Glen Campbell  made our feet move, our hips sway, touched our hearts and made us smile with A Rhinestone Cowboy, By the Time I get To Phoenix and perhaps prophetically, “By the rivers of my memory, ever smiling, ever gentle, on my mind.” Now, the rivers of his memory are receding.

Glen Campbell has joined the list of millions diagnosed with Alzheimer’s Disease (AD). He has been saying goodbye to his many fans on  a farewell tour, and recently issued  a new album:  Its  title, Ghost on the Canvas, will resonate with anyone who understands the nature of Alzheimer’s Disease.

And Campbell’s  family has joined the circle of loving partners, children, and friends who must watch helplessly as AD steals bits and pieces of the brain and identity of a man beloved, not just by them, but by country  music lovers all over the world.

Helpless because there is no effective treatment and no cure. Not for Glen Campbell, or anyone else who is in the darkening web of Alzheimer’s now.  All we who love them and treat them can do — and that is a lot — is to provide loving care and comfort and try to change the future for the next generation.

In a letter, Campbell’s  daughter Ashley, one of three of his children accompanying him on this tour,  writes,

“I was in high school when my father, Glen Campbell, started having trouble remembering things.  Soon after, in early 2011, the doctor told our family that he had Alzheimer’s Disease.

“While performing on tour with my dad this past year, I have seen firsthand how this terrible disease slowly creeps in.  It is stealing a devoted father from his family and a beloved talent from the world.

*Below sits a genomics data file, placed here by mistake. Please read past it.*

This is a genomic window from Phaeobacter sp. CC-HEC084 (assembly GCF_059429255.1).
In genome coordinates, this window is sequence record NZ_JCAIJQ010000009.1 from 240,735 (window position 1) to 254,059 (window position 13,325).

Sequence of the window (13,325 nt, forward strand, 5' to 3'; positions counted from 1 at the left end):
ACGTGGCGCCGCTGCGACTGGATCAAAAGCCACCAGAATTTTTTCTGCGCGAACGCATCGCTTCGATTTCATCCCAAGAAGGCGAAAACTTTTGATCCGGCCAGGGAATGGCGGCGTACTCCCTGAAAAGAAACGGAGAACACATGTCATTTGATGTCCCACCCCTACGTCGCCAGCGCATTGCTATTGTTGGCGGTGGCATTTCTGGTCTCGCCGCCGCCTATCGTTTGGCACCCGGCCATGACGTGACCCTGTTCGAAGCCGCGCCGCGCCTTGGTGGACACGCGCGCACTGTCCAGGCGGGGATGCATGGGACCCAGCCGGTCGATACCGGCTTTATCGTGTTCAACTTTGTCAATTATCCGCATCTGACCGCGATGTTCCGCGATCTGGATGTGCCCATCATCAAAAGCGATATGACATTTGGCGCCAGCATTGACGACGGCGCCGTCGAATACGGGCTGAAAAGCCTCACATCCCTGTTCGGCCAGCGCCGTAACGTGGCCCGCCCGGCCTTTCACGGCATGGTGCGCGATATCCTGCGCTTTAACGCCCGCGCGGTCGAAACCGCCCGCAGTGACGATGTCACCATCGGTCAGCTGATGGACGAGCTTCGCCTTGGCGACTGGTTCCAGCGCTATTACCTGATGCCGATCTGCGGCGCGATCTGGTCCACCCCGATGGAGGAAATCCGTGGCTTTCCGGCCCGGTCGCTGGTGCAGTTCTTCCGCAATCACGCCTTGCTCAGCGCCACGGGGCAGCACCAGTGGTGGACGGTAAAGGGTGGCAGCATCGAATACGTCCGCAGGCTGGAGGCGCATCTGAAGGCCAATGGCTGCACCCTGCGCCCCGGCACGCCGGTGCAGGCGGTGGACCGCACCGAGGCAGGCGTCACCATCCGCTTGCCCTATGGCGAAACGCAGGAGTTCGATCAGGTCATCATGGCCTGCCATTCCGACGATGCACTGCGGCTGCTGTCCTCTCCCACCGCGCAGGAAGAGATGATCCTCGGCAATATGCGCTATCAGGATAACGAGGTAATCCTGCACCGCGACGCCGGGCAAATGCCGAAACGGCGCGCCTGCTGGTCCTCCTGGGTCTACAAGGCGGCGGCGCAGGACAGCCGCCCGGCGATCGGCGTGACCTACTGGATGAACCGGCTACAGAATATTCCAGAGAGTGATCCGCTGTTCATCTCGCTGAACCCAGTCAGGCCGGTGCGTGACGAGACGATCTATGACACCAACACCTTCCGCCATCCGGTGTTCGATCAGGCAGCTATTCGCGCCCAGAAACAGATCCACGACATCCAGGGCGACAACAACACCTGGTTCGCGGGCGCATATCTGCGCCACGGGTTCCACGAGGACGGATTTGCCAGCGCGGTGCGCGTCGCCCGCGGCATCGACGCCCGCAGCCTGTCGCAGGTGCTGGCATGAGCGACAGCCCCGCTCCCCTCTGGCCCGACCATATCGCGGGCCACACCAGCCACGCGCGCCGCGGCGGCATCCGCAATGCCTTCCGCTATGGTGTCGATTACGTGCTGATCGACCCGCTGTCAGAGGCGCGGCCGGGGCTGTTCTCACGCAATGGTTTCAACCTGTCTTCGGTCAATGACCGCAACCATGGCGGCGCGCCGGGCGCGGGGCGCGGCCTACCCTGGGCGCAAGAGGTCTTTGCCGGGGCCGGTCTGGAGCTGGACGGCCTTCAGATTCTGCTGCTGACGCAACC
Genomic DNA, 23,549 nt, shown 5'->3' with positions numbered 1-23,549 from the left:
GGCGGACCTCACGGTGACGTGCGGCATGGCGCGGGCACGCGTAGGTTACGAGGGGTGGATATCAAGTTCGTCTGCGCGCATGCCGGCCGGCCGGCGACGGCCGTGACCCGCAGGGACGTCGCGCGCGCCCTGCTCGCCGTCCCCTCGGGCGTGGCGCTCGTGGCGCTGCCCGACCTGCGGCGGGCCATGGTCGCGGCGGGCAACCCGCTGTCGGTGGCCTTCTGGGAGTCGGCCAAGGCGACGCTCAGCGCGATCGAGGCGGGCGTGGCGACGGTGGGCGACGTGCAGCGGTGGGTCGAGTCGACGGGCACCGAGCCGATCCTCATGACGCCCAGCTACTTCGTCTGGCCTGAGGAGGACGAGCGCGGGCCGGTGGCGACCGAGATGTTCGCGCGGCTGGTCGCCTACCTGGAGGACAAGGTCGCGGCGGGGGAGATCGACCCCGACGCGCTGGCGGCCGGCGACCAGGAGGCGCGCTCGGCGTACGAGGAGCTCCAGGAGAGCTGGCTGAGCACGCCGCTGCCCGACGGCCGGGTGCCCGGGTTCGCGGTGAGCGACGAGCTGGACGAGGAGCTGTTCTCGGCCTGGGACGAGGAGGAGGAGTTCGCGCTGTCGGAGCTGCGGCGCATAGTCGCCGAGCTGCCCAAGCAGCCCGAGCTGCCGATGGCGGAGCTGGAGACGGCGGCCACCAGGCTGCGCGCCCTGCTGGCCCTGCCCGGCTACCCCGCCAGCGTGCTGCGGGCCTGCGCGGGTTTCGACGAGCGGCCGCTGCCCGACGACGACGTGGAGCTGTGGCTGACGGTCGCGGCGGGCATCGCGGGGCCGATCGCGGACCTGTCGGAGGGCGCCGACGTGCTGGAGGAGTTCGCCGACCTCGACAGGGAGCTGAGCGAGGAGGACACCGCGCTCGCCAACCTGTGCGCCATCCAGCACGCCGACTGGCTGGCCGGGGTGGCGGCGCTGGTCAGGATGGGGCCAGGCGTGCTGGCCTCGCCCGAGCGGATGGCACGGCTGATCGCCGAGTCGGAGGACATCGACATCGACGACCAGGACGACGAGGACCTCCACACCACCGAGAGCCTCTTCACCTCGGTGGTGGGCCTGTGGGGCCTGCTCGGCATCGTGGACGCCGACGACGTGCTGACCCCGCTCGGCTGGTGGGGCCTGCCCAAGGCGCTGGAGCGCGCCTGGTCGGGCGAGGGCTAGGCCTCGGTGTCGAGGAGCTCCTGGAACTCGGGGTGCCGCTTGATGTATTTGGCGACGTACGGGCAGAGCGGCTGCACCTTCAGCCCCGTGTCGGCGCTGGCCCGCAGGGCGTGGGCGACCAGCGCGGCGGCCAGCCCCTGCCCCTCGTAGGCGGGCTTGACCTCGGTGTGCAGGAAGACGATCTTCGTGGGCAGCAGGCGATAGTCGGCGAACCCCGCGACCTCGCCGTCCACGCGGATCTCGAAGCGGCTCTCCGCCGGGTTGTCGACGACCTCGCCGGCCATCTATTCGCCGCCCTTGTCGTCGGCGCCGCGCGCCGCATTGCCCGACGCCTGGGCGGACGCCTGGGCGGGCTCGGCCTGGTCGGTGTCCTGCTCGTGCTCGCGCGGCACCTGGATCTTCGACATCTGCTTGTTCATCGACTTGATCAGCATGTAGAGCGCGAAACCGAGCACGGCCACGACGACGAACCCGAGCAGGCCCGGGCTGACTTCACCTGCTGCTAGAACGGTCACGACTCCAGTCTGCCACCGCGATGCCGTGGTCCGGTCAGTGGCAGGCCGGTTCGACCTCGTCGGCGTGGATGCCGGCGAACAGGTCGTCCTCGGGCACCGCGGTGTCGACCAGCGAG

My dad keeps saying to me, “I love you, I love you so much.” I realize that soon he might not know that he loves me because he won’t know who I am.  So I do everything I can right now to let him know I love him since there’s not much more I can do.  There are no drugs available today to prevent, treat, or cure Alzheimer’s.

But there is hope.  My family and I are partnering with Leonard A. Lauder and the Alzheimer’s Drug Discovery Foundation “(ADDF) to help fast track drug research – if not in time for my father, then for the many others that will follow.”

I have not met Ashley Campbell, but I share her heartache, and her determination to bring hope to the next generation. And, like her, I have embraced the work of ADDF. Founded in 1998 by Leonard and Ronald Lauder, ADDF’s only mission is to accelerate the discovery of drugs to prevent, treat, and cure AD, related dementias, and cognitive aging.  As all administrative costs are covered by a private foundation, every dime given to ADDF goes to drug research and related programs.  In explaining his passion for the cause, Leonard Lauder once told me that ( unlike a lot of other rich people ) he had no interest in having a building or a wing with his name engraved on it.  What he wants is a cure and better treatment for AD in his lifetime.

So, ADDF searches the world for the most promising projects, and has invested more than  $54 million to fund nearly 400 drug research programs in 18 countries.  Many of these have the potential to make a huge difference in the diagnosis and treatment of AD and, in a future blog, I will talk with Dr. Howard Fillit, Executive Director and Chief Science Officer of ADDF about some of the most promising projects.

ADDF is structured as a venture philanthropy model — grants are given as investments so that if a project comes to market, ADDF shares in the profits which are then reinvested in new research grants.  You can learn more about ADDF on its website,  For now, in this season of giving, you might want to thank Glen Campbell for all the moments he shared with you through his music by making a donation in his name.  ADDF is a registered charity in both the United States and Canada and contributions should be sent to The Alzheimer’s Drug Discovery Foundation,  57 West 57th Street, New York, N.Y., 10019, and marked Glen Campbell tribute.

Joan Sutton’s columns may also be read on The Huffington Post.